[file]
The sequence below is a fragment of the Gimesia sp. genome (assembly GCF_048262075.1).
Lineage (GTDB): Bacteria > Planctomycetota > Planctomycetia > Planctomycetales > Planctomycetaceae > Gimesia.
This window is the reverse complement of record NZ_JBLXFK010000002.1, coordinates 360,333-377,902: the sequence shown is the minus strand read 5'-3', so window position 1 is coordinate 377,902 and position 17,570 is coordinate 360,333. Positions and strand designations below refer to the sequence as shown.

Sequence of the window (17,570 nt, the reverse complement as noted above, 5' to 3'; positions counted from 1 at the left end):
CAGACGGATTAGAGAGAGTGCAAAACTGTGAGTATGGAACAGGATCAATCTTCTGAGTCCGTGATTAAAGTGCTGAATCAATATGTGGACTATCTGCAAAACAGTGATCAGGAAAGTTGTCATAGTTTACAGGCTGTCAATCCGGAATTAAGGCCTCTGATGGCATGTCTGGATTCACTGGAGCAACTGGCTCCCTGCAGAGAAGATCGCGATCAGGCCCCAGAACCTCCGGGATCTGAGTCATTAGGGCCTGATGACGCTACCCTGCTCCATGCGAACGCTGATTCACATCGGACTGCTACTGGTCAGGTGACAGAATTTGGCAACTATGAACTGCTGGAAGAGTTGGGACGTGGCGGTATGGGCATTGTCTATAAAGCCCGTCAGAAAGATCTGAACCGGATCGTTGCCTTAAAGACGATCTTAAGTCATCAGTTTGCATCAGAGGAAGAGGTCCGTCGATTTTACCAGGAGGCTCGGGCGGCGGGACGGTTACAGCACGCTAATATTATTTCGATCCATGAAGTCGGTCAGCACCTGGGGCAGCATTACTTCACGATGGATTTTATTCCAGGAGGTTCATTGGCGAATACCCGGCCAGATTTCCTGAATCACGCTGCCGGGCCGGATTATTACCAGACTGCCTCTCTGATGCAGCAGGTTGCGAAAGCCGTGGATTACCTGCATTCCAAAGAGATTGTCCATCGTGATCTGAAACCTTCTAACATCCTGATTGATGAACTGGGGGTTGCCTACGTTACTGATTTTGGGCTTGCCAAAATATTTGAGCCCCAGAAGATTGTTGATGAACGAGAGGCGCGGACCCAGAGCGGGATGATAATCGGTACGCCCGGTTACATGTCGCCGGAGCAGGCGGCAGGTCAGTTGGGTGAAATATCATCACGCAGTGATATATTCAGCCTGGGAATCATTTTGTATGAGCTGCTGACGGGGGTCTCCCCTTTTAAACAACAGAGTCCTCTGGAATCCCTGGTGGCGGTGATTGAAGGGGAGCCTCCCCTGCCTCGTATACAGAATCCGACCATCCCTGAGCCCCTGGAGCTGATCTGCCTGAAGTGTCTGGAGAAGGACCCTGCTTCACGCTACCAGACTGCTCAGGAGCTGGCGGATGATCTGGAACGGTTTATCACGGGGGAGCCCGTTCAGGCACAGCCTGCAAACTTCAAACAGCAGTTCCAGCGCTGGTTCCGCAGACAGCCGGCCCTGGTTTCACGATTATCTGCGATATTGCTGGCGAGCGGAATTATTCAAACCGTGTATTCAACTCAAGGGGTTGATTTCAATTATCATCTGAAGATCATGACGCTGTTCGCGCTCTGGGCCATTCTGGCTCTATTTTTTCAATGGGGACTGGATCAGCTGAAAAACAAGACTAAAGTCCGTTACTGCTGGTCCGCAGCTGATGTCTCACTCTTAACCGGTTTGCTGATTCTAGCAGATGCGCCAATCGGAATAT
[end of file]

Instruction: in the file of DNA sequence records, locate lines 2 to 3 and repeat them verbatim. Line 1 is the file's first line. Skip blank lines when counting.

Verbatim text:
Lineage (GTDB): Bacteria > Planctomycetota > Planctomycetia > Planctomycetales > Planctomycetaceae > Gimesia.
This window is the reverse complement of record NZ_JBLXFK010000002.1, coordinates 360,333-377,902: the sequence shown is the minus strand read 5'-3', so window position 1 is coordinate 377,902 and position 17,570 is coordinate 360,333. Positions and strand designations below refer to the sequence as shown.